Obituary: Professor Annemarie Surlykke
We were deeply grieved to learn that our good colleague and friend Annemarie Surlykke passed away on 28 July 2015.
Professor Annemarie Surlykke was born on 21 October 1955 and finished high school at Sct. Knuds Gymnasium in Odense in 1974. She finished her MSc degree from SDU in 1982, became associate professor at the Department of Biology in 1987 and full professor in 2011.
Annemarie was passionate about her research, which had high-profiled support from the EU, Human Frontiers and the Natural Science division of the Danish Council for Independent Research (FNU), where she served as a highly esteemed council member for six years. Her main research interest was neuroethology, the study of the neural basis of behavior and likely the most important research strategy for understanding the functions of the brain.
Annemarie and her colleagues used the interplay between bats and their prey (moths) to obtain new insights into this evolutionary ‘arms race’. Bats orient themselves by emitting intense, ultrasonic calls and listen for echos from surroundings and from the prey. Conversely, moths have through evolution obtained ears that are sensitive for the bat calls and can respond with several types of evasive behaviors. Annemarie and her colleagues revealed some of the evasive behaviors of moths to bat echolocation calls. Annemarie’s research also showed that the bat echolocation system provides the bat with a sophisticated acoustic imaging system that is comparable to visual imaging of other mammals.
Lee Miller, visiting researcher at the Department of Biology, comments:
"Annemarie was my first project and master student and probably the best I ever had. Her very first project was to investigate the neurophysiology of giant axons of the lugworm in an anoxic environment (where neurons in almost all other organisms would be non-functional). Annemarie diligently and successfully undertook this project, resulting in her first published paper (Surlykke, A. (1983). "Effect of anoxia on the nervous system of a facultative anaerobic invertebrate, Arenicola marina " Marine Biology Letters 4: 117-126). This study was cited (with a figure) in a review in Science in 1986. What a flying start for a budding researcher! Already before finishing her MSc degree Annemarie had rejected a job offer from the big Danish pharmaceutical company, Novo Nordisk. She wondered why they had offered her a job since she was a neurobiologist without ny thorough base in biochemistry or molecular biology. She was told that she had showed extraordinary skills and abilities in doing research and publishing the results. Her master thesis resulted in two published and much-cited papers. Thus began Annemarie’s long and excellent career as a scientist. It is so sad that her excellent career should be terminated prematurely by her sudden death."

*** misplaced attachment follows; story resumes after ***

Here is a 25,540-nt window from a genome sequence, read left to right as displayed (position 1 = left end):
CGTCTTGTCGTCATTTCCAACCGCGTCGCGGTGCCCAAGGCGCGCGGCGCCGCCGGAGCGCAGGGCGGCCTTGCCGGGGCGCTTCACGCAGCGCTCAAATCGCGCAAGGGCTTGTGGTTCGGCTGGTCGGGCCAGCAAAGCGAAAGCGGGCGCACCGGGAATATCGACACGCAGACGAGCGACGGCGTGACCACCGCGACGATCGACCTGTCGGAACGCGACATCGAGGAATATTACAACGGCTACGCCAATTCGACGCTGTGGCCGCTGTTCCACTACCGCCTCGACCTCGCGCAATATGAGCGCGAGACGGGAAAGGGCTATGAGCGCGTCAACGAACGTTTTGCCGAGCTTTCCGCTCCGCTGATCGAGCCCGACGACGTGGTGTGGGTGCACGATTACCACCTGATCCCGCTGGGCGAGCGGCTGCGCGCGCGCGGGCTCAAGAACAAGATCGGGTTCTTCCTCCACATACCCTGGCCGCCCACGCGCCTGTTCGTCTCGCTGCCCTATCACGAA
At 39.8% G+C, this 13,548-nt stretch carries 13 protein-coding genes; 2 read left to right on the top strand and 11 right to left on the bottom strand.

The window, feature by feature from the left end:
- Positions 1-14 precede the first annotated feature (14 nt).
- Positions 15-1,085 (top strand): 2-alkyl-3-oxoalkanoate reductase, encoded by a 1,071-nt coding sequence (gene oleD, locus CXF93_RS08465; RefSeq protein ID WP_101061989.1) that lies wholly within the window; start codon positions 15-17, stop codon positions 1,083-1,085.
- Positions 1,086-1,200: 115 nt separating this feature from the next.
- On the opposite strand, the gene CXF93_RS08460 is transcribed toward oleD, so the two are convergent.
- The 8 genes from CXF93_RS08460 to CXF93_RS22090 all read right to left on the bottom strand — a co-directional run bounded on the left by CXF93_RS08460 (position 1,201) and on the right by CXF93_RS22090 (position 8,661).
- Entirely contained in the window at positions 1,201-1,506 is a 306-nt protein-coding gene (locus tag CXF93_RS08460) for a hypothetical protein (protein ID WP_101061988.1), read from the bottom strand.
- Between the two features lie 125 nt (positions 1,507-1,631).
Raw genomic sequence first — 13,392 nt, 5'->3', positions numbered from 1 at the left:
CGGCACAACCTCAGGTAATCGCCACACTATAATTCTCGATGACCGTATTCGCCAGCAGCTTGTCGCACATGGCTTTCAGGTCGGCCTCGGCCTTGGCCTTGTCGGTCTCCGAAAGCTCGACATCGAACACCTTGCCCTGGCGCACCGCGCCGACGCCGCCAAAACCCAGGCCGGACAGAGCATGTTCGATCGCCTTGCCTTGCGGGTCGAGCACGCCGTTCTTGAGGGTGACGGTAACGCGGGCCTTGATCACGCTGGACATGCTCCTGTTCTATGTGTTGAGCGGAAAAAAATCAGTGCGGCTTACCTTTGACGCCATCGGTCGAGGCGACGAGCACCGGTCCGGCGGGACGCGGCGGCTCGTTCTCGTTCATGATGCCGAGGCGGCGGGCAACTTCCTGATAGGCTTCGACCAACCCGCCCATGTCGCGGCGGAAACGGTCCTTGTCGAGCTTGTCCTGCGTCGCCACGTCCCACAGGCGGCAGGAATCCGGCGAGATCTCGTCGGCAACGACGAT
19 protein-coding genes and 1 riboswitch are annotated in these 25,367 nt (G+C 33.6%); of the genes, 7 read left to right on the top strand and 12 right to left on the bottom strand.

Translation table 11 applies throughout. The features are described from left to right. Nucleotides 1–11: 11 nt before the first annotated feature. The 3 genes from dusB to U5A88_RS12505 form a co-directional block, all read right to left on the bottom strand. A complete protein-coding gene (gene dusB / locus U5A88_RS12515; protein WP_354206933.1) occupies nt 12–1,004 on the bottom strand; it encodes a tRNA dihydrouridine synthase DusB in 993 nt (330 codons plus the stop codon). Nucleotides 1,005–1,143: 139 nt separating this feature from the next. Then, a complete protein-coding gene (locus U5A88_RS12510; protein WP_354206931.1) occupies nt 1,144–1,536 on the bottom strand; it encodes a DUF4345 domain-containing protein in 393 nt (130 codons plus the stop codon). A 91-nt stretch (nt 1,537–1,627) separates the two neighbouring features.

A substantial part of Annemaries research was field work in Taiwan, Panama and Belize and elsewhere. She was a front runner in constructing measurement setups so a bat’s position could be determined with great accuracy and its sound emission characterized in detail. This led to groundbreaking investigations of sound level and sound emission pattern in bat calls. One paper to mention here deals with extremely high sound levels in bat calls (PLOS One 3, 2008), another is a recent paper in Nature (493, 2013) showing that different species of bats, irrespectively of size, have almost the same emission pattern and sound volume, i.e. a similar acoustical ‘field of view’, most likely reflecting similar optimization processes.
Investigations like these raised interesting questions about central sensory processing and auditory imaging in bats. Annemarie’s research received wide acclaim. She was a Fellow of the Acoustical Society of America, a member of the Wissenschaftskolleg zu Berlin, and she received a research prize from the Danish Academic Society in 2013.
Annemarie was an excellent and popular lecturer. Both at normal university classes and public lectures, her great interest and passion for research would engage the audiences. Her second great interest was horseback riding, and she would refresh her mind by riding in the forests near her home. She was also very interested and perceptive in the arts – film, literature and art.
Regretfully, the career of a brilliant researcher has been terminated all too soon. We will all sorely miss our dear friend and colleague, whose sharp intellect, helpfulness, warm heart and hospitality has benefited us all. Her door was always open, for colleagues as well as for students.
We offer our deepest condolences to Annemaries son, Søren, her husband, Per, and the rest of her family.
Jakob Christensen Dalsgaard, Ole Næsbye Larsen, Axel Michelsen and Lee Miller
Department of Biology